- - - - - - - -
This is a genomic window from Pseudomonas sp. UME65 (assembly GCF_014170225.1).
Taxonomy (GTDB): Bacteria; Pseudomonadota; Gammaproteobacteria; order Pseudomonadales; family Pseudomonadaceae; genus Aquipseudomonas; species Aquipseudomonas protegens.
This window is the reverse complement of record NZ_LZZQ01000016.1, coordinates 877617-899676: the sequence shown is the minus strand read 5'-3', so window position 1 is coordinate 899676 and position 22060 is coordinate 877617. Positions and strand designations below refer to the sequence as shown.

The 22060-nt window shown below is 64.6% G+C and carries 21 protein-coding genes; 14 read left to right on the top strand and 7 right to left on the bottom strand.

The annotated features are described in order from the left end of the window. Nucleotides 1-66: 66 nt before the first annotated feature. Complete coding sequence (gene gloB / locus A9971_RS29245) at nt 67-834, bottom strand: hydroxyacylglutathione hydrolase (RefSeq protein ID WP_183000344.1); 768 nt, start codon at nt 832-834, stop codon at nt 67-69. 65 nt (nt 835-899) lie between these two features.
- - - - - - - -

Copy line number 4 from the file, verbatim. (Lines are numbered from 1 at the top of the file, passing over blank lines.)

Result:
The 22060-nt window shown below is 64.6% G+C and carries 21 protein-coding genes; 14 read left to right on the top strand and 7 right to left on the bottom strand.